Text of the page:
Jerusalem Quartet comes to London

Jerusalem Quartet comes to London

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The Strad, a prestigious music magazine devoted to string instruments and players, describes the Jerusalem Quartet as “one of the most exciting string quartets to emerge for many years.” This accolade is repeated in the advertising which the South Bank Centre website devotes to their concert at St John’s Smith Square, which took place on 22nd November. The advertising goes on to say that the Jerusalem Quartet are “renowned for a thrilling combination of vitality and glowing technical precision”.

So concert-goers heading for Smith Square, anticipating a programme of Haydn, Bartok and Dvorak string quartets, might have assumed they were in for a treat.

And indeed they were, if the reviews are any guide. However, the concert-goers also had to encounter a less savoury experience as they headed for the auditorium. Because the Jerusalem Quartet are of course Israelis, and therefore, for a certain activist subculture, persona non grata.

The protesters were certainly there, although it wouldn’t be true to use the cliché ‘in force’. There appeared to be around a dozen of them, who were vocal enough.They adopted the strategy of playing loud music outside the venue in an effort to disrupt the proceedings. This not unnaturally enraged the venue management, one of whom came out to remonstrate with them. She informed them that they were causing a nuisance and threatened to inform the police. A policewoman was indeed subsequently seen to be speaking to the demonstrators, although it is not known what was said.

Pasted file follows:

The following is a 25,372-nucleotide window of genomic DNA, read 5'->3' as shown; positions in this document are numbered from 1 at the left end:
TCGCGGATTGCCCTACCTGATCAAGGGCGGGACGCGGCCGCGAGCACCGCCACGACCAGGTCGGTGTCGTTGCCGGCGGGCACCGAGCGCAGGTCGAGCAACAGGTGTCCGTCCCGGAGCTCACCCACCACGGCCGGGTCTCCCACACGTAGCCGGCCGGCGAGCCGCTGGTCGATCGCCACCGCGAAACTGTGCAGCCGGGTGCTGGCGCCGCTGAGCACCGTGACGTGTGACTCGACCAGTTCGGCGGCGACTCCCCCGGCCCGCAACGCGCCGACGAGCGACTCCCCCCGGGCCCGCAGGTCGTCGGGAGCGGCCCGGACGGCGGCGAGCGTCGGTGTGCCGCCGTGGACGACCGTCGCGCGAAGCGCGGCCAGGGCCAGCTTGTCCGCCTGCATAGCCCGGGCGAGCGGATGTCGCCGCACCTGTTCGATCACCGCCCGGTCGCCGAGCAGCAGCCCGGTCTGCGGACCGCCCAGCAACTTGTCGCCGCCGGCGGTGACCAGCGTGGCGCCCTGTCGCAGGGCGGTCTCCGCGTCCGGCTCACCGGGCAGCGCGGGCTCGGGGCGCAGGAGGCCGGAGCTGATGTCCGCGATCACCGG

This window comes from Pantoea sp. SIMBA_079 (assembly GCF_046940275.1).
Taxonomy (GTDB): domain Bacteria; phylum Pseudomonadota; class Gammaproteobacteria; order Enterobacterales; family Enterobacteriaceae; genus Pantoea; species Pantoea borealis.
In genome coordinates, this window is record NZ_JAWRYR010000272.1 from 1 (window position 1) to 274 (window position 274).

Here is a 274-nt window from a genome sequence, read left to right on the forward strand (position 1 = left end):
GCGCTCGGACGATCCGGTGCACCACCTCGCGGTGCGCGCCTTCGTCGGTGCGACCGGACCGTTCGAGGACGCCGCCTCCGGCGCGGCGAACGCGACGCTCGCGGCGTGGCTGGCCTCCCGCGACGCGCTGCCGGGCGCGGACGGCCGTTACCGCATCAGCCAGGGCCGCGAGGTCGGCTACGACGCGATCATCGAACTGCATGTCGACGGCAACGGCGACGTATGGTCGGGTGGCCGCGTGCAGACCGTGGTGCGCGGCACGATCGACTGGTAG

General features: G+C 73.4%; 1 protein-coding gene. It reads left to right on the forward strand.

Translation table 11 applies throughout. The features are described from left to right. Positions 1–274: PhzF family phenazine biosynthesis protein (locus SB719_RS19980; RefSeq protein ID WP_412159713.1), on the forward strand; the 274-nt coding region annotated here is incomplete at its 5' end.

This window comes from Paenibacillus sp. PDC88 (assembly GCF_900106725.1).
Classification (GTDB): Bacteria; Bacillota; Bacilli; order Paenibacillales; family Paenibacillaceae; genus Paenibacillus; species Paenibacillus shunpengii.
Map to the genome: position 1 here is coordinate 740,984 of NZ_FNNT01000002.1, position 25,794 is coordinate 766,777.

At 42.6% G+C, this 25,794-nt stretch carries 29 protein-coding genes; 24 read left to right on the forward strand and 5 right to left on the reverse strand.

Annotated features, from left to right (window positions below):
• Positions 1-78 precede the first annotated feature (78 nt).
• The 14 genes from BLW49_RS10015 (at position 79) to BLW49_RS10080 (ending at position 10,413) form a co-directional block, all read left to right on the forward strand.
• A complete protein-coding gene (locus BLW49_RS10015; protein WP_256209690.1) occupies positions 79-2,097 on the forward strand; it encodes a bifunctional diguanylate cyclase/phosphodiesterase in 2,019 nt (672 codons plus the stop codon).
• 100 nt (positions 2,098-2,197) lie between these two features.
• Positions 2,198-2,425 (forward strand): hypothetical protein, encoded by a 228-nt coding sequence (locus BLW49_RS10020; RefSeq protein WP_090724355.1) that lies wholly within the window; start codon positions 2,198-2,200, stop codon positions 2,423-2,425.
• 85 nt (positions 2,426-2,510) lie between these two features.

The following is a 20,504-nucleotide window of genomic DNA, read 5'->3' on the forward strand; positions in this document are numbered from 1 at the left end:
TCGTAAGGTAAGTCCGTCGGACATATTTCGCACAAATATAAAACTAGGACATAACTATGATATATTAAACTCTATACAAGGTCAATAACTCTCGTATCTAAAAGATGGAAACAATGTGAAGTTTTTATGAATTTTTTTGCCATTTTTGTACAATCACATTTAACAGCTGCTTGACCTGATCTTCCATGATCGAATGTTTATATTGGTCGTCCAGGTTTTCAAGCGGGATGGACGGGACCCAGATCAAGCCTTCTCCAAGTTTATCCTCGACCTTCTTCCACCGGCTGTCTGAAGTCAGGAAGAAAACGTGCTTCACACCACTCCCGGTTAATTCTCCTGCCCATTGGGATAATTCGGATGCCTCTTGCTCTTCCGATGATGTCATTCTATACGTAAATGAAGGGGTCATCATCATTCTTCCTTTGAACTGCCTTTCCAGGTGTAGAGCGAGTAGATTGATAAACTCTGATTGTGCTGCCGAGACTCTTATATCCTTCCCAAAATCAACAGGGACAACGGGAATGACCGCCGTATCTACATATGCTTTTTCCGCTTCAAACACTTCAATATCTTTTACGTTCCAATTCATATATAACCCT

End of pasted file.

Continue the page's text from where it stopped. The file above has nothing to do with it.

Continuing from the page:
There was no attempt at disruption inside the hall, although the disturbance outside could be heard faintly during the quieter passages. There is every indication that the performance was a musical success.

A review of the concert in the London Evening Standard did make reference to the writer’s ‘liberal guilt’ in attending the concert, which is a disturbing reflection on the current state of liberalism. However, this nod to fashionable ‘progressivism’ aside, the review concentrated on the music. The fact that the picture chosen to illustrate the review was of the musicians, not the protesters, is a fair indication of the balance of the piece.

A success for the boycotters? No, more an exposure of their impotence. The country’s most prestigious string music magazine has praised the Jerusalem Quartet, the South Bank Centre advertised them, St John’s Smith Square staged the concert, and an enthusiastic audience enjoyed it. Meanwhile a somewhat forlorn group of protesters huddled outside in the cold, earning the wrath of the St John’s management and the police.

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